Friends in the trenches
Some friends vanish when you become a parent, but the best ones stay.
By Cath Jenkin
I was the first in my group of close friends to fall pregnant. It was a strange, almost ethereal feeling that I thought nobody around me could relate to. I was, at that time, the quintessential early twenties girl. Bounding into independence, focused on her career and able to stay out, dancing the night away with friends.
Pic: Diane Cassells
Article originally in Parent24
Shocked by pregnancy announcement
When I announced my pregnancy via SMS to my closest friends, a strange thing happened - I instantly lost half of them. My best friend almost fainted and then cried with joy. Some “friends” went into hiding and lost my number but the true friends stuck around. As an unmarried mother to be, I felt judged and much maligned on a regular basis.
I didn’t have a marvelously easy time being pregnant. The pregnancy itself was a typical, worry-free experience but life, as I knew it, crashed around me. My dad was diagnosed with terminal cancer, we had to move houses, my mom retreated into depression and I focused on “just getting through this”.
By the time my daughter was born on a rainy night, I knew exactly who my friends were. Strangely, they were the ones “in my phone”. They were the ones who sat waiting, on tenterhooks, to receive the SMS that said, “she’s here!”
Real friends adapt
Even as I stayed in survival mode during that first year of motherhood, during which time I lost my dad and my grasp on life beyond my bedroom, they stuck with me. My friends in the phone would appear in my doorway, bringing gifts or a giggle. When I battled to get through my first workday after my maternity leave ended, the emails I received from friends buoyed me.
As the years have gone by and my daughter’s grown, I’ve realised more and more that real friends are the ones who accept me as a “package deal”. They don’t tell me to “get a babysitter and come out”. They don’t wait for me to “be kid-free” to meet up. They welcome the entertainment a seven-year old can bring and they are the soft life cushions I’ve leant on many times. As life progresses, many of them have also become parents along the way and we’re more often found on playdates together, rather than on the dancefloor.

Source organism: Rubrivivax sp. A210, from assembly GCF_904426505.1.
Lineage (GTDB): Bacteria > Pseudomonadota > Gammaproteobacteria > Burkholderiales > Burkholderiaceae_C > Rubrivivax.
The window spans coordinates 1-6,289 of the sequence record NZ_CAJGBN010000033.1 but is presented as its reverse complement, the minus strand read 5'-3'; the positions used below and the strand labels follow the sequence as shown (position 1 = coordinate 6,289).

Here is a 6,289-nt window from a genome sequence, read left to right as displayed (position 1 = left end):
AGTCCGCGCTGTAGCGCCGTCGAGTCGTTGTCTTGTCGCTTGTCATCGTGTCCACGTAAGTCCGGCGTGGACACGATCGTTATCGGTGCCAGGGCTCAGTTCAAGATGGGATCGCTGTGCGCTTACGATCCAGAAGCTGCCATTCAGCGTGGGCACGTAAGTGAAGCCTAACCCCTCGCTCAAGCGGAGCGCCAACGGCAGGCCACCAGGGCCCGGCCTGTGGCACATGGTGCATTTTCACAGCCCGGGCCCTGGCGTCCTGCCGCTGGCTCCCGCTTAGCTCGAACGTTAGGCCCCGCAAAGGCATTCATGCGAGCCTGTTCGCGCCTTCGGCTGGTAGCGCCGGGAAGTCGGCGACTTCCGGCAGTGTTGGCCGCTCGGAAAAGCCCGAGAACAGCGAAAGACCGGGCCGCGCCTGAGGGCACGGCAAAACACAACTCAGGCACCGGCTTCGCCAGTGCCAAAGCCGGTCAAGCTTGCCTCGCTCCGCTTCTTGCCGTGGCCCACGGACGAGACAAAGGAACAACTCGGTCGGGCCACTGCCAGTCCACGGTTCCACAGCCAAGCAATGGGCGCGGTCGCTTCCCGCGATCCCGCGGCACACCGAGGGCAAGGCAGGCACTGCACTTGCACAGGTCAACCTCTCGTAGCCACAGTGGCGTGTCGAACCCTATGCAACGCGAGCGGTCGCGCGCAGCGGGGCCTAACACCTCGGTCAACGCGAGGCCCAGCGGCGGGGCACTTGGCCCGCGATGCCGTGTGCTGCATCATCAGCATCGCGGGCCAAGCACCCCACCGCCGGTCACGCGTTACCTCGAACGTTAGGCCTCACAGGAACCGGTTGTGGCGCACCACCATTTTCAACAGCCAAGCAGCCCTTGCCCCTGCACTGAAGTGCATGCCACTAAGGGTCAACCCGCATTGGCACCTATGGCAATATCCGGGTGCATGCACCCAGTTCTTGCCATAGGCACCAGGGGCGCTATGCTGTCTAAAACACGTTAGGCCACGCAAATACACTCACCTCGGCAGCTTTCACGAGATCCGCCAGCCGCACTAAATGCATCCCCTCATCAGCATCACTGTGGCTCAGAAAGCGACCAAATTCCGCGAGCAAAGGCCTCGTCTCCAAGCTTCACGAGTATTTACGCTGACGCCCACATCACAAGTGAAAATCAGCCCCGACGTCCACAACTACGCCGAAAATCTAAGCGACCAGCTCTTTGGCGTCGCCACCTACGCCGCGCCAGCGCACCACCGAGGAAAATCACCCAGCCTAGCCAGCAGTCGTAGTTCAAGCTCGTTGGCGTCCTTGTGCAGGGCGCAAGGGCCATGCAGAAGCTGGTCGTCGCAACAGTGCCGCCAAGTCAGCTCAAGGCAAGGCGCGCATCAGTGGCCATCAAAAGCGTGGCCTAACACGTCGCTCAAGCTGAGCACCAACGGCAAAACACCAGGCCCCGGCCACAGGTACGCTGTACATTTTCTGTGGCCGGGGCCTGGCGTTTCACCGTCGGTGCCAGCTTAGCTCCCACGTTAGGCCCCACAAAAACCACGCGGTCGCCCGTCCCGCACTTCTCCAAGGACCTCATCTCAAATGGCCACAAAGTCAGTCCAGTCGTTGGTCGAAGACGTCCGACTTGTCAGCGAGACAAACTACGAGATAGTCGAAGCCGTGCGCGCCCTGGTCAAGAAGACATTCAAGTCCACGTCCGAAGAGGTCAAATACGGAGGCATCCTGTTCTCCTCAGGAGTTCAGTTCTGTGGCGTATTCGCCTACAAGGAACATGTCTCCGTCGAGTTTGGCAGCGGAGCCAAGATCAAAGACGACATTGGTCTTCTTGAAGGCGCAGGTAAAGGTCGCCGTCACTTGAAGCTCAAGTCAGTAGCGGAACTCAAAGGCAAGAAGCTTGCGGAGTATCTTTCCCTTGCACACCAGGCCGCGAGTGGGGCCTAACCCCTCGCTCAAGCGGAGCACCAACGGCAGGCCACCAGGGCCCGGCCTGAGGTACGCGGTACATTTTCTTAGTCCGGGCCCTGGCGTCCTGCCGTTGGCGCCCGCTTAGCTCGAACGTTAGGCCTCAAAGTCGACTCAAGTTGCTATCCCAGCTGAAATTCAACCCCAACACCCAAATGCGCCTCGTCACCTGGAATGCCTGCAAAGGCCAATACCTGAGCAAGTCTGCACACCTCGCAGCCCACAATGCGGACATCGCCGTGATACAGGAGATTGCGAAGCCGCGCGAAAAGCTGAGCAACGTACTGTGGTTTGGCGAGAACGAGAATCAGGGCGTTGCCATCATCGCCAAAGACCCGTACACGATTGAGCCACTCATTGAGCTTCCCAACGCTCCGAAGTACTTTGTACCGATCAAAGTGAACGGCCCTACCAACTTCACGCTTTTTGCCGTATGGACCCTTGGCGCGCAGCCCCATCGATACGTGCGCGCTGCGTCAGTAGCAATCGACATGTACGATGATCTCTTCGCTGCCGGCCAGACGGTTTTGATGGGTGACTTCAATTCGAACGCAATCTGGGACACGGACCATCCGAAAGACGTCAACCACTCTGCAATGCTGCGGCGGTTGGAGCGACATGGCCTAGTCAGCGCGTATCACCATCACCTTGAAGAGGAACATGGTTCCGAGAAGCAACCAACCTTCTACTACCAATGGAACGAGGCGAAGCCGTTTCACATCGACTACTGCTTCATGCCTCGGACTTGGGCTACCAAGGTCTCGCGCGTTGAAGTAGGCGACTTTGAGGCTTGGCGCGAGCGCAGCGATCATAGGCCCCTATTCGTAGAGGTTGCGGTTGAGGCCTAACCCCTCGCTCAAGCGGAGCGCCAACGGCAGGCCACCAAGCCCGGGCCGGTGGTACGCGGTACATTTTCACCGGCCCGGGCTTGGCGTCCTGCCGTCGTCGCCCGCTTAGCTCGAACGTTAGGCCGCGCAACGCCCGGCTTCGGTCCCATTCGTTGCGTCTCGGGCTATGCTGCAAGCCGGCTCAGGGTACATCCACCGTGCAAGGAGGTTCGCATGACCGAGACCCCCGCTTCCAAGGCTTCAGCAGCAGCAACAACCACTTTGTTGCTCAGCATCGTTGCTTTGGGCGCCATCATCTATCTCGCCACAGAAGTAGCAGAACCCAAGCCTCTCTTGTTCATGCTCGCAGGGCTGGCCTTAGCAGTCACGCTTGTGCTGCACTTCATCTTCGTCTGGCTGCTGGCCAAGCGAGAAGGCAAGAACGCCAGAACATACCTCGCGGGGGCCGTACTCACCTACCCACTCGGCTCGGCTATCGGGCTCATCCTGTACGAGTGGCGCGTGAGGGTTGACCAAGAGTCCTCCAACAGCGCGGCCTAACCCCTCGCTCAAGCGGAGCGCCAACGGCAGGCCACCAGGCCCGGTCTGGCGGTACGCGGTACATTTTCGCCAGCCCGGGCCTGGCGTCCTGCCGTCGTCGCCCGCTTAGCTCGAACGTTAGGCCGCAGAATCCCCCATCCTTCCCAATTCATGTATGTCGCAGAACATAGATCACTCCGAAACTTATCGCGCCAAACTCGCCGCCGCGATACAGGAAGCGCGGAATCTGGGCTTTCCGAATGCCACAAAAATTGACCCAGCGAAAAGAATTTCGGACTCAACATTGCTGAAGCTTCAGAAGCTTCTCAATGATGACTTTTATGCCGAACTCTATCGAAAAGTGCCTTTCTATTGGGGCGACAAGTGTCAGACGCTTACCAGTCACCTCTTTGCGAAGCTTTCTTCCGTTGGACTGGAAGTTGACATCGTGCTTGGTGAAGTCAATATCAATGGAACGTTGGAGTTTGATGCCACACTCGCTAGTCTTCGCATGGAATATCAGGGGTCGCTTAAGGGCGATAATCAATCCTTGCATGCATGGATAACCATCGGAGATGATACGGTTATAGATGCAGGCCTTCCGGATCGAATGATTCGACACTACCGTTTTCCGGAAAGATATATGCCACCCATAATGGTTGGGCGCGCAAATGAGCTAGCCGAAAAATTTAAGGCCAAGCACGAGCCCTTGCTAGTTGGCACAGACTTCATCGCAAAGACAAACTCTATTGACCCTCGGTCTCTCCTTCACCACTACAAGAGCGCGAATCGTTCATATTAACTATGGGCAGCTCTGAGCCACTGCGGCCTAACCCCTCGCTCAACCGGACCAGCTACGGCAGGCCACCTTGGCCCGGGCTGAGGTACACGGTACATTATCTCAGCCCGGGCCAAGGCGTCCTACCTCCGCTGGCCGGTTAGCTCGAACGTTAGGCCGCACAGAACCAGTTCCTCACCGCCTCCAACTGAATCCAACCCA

An army of parents
I’ve also been lucky enough to find mama friends along the way through the Internet, social media and blogging. Writing my way through my child’s baby years and researching everything became my way of coping, and through it I found a variety of souls with whom I just connected. I’ve found soul sisters, proud fellow mamas and dads who inspire me. I’ve learnt more about myself through them than I would on any self-help course. They’ve soothed my fears, shared my worries and helped me through the lonely nights of single parenting. They’ve guided me, celebrated with me and kept me sane during the times when I thought I was losing my mind.
My parent friends are my friends in the trenches. They’re the ones who will go to war with me against the boogeyman and applaud with me when my child does well at school. They are the finest army I’ve ever beheld.
Does becoming a parent test who your real friends are?